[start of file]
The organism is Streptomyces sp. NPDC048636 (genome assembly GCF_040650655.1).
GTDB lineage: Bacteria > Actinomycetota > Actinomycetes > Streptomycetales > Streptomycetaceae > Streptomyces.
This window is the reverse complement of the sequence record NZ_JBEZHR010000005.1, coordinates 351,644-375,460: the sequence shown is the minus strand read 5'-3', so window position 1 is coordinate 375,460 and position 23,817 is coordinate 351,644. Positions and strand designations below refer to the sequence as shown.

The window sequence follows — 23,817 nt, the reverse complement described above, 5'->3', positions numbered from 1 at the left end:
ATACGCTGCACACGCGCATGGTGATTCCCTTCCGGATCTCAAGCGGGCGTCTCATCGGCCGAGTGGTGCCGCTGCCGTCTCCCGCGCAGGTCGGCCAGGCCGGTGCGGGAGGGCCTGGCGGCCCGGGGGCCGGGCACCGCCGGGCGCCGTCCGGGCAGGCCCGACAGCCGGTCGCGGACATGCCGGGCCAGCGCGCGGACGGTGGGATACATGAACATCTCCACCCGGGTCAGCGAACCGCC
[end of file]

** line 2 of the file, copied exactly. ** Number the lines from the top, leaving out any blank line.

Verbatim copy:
GTDB lineage: Bacteria > Actinomycetota > Actinomycetes > Streptomycetales > Streptomycetaceae > Streptomyces.